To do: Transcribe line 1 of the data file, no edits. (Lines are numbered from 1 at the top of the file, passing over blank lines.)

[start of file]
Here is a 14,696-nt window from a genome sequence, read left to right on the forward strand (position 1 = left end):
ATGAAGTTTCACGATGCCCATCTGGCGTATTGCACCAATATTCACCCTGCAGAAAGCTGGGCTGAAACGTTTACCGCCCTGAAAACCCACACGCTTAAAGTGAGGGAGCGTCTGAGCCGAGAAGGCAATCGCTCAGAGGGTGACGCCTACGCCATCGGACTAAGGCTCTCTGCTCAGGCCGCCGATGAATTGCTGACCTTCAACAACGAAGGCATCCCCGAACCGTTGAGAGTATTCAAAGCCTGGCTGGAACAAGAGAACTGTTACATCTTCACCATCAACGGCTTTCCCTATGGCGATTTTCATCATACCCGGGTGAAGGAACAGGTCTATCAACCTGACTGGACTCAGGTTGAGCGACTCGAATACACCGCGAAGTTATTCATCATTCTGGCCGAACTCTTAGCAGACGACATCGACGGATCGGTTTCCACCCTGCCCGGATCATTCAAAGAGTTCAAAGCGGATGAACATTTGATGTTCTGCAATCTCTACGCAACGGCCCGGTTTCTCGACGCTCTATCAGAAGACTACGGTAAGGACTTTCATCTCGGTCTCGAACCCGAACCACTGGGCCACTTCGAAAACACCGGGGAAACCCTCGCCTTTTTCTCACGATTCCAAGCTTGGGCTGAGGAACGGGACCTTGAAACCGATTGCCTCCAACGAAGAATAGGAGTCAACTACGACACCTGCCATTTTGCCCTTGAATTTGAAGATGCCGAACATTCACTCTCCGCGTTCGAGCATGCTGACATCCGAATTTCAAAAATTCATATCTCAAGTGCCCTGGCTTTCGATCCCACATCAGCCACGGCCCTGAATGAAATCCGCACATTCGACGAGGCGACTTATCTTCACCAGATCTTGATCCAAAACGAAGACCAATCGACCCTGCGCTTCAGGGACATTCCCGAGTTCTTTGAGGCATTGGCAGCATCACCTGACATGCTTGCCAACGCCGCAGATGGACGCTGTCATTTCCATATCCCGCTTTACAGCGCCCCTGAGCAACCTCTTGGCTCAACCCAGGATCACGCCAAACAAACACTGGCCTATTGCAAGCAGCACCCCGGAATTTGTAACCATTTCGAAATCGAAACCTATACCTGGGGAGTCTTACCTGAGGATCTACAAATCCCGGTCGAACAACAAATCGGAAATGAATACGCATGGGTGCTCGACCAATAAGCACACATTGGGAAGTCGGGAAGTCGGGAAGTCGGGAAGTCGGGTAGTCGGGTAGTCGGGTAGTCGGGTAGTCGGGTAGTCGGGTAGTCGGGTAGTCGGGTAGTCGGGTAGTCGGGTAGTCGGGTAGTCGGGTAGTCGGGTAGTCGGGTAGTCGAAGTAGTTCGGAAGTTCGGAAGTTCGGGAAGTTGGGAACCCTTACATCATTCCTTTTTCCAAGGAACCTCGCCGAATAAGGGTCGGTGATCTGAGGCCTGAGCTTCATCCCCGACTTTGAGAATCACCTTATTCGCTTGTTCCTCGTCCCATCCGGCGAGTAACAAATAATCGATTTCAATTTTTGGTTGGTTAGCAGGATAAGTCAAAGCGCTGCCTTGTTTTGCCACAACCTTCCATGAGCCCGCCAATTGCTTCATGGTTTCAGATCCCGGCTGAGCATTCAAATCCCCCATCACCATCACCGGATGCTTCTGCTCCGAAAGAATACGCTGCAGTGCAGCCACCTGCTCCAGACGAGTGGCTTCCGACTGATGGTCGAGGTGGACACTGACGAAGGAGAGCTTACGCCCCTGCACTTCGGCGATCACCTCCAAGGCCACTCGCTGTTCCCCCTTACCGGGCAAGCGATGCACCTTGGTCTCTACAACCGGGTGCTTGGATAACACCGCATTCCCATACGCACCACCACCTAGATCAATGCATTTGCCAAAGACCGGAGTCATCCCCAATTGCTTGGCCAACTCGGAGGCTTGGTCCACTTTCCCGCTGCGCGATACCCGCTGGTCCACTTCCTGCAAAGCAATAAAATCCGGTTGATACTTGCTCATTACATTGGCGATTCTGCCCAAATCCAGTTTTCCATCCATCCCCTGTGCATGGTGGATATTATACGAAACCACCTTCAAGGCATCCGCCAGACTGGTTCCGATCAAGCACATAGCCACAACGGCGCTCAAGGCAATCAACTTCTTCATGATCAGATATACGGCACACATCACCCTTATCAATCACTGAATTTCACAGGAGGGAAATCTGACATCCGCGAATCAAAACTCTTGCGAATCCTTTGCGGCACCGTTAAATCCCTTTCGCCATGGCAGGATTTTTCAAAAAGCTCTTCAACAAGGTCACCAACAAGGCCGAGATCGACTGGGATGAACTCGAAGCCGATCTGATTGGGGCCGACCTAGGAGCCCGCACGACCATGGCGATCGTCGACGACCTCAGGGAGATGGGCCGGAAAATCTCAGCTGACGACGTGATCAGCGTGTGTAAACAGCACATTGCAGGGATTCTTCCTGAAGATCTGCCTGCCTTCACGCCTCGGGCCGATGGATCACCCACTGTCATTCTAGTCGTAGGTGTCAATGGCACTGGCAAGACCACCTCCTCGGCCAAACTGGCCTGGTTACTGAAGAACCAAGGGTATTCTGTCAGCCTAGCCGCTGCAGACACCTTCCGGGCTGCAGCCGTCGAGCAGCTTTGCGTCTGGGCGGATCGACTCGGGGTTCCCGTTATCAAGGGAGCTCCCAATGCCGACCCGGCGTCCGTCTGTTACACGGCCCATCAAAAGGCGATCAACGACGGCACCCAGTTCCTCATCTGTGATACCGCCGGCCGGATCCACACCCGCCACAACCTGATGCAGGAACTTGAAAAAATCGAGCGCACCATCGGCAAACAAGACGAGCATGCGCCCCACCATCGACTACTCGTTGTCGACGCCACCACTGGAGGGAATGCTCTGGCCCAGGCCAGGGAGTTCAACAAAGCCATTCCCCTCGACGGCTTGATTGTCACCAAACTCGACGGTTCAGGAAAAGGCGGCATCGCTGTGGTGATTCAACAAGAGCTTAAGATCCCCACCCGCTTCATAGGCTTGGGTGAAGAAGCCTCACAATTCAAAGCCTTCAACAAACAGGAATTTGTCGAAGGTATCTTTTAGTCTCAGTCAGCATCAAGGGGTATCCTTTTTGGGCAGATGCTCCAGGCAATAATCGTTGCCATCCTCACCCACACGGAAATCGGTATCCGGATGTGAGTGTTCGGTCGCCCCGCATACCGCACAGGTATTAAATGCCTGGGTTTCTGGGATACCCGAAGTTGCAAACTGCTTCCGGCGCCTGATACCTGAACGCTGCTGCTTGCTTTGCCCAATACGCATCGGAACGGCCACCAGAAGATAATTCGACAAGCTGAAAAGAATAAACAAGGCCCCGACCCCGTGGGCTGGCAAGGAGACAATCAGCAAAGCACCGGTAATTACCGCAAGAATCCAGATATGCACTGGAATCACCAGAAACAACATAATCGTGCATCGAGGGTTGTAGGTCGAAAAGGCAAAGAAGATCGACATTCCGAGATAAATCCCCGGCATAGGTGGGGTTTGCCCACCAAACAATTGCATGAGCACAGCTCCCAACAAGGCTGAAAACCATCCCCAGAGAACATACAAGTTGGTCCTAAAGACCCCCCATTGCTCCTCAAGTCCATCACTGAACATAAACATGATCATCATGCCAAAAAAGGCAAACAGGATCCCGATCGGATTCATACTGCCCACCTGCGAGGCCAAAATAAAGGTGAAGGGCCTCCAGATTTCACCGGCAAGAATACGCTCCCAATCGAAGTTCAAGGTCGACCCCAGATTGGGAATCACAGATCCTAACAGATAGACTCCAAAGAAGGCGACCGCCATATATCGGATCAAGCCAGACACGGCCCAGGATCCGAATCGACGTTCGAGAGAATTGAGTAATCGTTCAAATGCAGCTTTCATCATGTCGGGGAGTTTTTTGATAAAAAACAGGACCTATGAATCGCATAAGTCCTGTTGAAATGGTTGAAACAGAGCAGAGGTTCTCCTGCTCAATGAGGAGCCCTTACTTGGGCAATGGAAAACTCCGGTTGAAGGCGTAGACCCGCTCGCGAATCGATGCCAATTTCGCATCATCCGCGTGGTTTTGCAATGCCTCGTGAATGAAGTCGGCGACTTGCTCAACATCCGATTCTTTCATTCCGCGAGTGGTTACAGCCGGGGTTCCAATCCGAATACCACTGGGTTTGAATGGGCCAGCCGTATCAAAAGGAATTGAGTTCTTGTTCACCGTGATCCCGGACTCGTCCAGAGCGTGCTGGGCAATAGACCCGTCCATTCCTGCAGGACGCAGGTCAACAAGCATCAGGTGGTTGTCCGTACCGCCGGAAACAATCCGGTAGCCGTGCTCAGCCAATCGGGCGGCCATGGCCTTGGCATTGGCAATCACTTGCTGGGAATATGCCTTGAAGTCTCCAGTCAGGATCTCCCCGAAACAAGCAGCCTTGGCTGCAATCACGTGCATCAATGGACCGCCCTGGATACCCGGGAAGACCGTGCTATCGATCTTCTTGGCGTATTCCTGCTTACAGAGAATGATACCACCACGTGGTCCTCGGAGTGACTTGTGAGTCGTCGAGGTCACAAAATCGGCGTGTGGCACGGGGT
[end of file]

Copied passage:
Here is a 14,696-nt window from a genome sequence, read left to right on the forward strand (position 1 = left end):